# Understanding high-speed Improvements to discrete BJT multivibrator

What exactly are the Zeners doing in this circuit?

I've been trying to improve my understanding of BJT's, by trying to 'improve' the classic astable multivibrator. In an effort to 'sharpen' the transistions, I included a Zener diode between the capacitor and the base of the transistor. My thinking was to 'protect' the base from the capacitor charge curve until it was well past the ~0.7V threshold. What ended up happening instead was an increase in oscillation frequency, and an increase in oscillation stability with very small capacitance values.

With the 'classic' multivibrator circuit, I can only get to about ~100kHz. With the Zeners (as well as R7,R8 and R9), I see stable oscillations well into the low MHz range.

Can someone help me understand how to analyze how the Zeners are working?

[The breadboard circuit performs very similarly to the simulation in LTSPice, in this case, about 3MHz with rise/fall times <10ns]

I believe it's providing a path for the stored base charge to discharge. Basically turning the capacitors into "speed up capacitors" in addition to timing caps. It could be good to plot the current through the zeners to confirm.

1. a cap starts off discharged and starts charging up towards VCC when its transitor is an open switch

2. the base of its transistor eventually rises to turn on (thanks to r9), and closes its switch.

3. the diode side of the cap suddenly gets pulled low, making the other side a negative voltage.

4. the zener is now in reverse breakdown and pulls the attached base negative - sucking out all the base charge for a rapid turn off.

5. Repeat

The next question could be, "does it have to be a zener?" I keep oscillating back and forth as to whether a regular diode would do the same thing. Since you don't use the reverse breakdown part of the zener diode, maybe it doesn't need to be a zener diode. Plotting current through it will help illustrate that.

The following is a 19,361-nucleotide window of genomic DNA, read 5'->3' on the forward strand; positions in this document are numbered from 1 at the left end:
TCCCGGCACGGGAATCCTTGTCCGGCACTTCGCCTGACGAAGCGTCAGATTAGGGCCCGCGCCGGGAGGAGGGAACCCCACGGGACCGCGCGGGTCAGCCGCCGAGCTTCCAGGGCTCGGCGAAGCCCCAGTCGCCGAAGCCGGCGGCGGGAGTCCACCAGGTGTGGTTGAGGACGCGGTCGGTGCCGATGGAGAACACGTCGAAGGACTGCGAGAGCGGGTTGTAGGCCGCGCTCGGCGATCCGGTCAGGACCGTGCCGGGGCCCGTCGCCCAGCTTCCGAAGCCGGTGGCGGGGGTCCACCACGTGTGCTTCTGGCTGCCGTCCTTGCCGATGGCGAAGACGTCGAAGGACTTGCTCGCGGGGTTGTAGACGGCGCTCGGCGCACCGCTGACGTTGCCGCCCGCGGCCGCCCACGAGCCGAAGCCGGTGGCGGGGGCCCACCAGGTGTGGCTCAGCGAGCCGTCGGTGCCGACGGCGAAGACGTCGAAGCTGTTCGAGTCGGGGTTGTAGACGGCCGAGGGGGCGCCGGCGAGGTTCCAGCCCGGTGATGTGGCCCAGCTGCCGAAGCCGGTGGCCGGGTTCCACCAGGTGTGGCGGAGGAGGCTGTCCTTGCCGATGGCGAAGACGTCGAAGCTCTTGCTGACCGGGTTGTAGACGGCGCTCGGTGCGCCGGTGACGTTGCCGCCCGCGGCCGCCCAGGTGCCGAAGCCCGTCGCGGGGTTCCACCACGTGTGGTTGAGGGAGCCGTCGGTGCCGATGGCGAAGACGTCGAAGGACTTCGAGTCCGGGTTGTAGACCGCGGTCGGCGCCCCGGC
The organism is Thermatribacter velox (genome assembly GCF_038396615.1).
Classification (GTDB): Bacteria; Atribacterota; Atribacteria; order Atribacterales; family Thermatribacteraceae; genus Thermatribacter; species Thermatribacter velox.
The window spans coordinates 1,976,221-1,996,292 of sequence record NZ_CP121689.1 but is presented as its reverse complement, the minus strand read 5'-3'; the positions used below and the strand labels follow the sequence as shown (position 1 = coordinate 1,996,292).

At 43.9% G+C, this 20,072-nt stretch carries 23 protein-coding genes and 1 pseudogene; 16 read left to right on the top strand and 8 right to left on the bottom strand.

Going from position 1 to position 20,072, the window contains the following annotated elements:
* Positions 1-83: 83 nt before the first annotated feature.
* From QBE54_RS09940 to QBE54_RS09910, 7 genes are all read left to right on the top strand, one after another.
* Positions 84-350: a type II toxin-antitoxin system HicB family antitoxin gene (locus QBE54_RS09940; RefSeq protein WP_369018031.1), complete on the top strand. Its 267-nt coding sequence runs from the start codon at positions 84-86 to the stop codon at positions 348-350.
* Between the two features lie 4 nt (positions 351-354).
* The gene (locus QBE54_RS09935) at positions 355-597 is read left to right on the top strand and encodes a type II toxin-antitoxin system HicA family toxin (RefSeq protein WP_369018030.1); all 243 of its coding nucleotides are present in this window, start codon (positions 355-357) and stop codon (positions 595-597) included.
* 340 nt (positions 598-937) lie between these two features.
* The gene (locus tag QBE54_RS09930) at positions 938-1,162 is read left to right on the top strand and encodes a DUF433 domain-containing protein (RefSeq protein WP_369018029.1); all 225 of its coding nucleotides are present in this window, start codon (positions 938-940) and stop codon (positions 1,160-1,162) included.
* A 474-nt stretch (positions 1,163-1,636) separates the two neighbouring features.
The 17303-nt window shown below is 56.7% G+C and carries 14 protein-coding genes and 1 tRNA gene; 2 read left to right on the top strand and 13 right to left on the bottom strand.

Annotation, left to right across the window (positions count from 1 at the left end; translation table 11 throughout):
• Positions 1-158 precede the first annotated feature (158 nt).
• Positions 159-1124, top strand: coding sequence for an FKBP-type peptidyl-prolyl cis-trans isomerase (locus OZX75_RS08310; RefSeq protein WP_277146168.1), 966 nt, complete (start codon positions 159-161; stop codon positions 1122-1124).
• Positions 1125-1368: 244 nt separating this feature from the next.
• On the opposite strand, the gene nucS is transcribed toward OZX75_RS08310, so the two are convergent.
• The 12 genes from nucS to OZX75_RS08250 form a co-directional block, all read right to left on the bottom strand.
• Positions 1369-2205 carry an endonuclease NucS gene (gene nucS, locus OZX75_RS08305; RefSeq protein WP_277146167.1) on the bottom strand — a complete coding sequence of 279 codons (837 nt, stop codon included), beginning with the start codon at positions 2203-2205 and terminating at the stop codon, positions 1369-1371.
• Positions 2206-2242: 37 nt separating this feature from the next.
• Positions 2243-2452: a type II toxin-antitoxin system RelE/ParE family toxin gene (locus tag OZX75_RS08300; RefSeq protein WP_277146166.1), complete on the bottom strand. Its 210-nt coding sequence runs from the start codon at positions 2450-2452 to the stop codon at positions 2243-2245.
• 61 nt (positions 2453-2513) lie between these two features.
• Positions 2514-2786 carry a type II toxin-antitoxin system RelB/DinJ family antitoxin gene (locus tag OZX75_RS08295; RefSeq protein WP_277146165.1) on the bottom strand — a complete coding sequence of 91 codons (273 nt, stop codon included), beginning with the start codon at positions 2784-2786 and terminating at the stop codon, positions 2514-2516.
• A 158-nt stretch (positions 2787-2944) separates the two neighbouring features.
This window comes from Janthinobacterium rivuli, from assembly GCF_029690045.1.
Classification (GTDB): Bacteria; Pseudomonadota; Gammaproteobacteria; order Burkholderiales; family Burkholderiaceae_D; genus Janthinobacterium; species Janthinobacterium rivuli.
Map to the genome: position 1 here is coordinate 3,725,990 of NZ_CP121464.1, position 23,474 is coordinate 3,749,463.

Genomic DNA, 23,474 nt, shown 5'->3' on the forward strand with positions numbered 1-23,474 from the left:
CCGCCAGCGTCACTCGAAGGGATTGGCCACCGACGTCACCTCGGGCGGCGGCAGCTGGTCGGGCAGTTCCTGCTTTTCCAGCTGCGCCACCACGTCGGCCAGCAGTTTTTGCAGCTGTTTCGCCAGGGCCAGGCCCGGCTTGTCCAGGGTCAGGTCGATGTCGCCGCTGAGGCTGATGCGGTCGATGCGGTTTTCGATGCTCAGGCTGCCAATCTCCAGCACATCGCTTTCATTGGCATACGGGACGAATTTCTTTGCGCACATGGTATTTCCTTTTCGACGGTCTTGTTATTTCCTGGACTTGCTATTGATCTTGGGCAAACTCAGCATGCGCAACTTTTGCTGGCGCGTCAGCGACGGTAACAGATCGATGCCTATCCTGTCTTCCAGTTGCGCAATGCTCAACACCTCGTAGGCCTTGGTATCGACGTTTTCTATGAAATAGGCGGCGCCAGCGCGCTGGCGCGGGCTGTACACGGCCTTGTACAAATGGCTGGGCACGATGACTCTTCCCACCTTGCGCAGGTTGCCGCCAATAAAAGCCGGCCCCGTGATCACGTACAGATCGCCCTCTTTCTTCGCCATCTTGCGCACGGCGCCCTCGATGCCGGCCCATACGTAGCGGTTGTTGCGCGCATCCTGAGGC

EDIT ha! I originally wrote that it had to be a zener, and as I was editing my answer to say it doesn't have to be, you went and showed that it does get faster with lower voltage zeners. Ok, so there's still something to think about!

• I think you're on to something.... though it DOES have to be a zener. Conducting in both directions seems to be important (at least, for high frequencies. I didn't try it with RC values for <1MHz)..... I added a screenshot of the sim w/I(D2), and it does do things in each direction at different points in the cycle. The traces for both zeners are identical in all but phase Mar 11, 2021 at 22:29
• You're right - lower values seems to be better, to an extent. 3v3 and 3v6 work better than 5v1 on the breadboard. (the only values I have handy) Higher values increase the oscillation frequency, but also make it more likely for the circuit to fail to start up. Mar 11, 2021 at 22:35
• Thanks for plotting current - it's possible that the excess current from the capacitor discharge is going through the other transistor's zener as well. That speeds up the capacitor discharge rate, increasing frequency too. The lower the zener voltage, the more total charge will flow through it - so lower voltage would be faster. Mar 11, 2021 at 22:44
• also re: your point 2: r9 is optional - the circuit works without it. I discovered the effect when I noticed that the frequency increased when my finger touched the anodes of the zeners Mar 11, 2021 at 22:46
• Awesome, that "proves" that the zeners are controlling timing too. When a transistor is "off", the base current is zero, base voltage is low (or negative, based on how the cap just "sucked out" all the base charge). VCC then charges up the reverse biased zener (like it's a tiny capacitor), and the capacitor charges up again (from when it was negative). Eventually the combined voltage turns on the transistor again, causing the other capacitor to turn off the other transistor. If R9 wasn't doing anything, then the zeners + caps controlled timing. Mar 11, 2021 at 23:29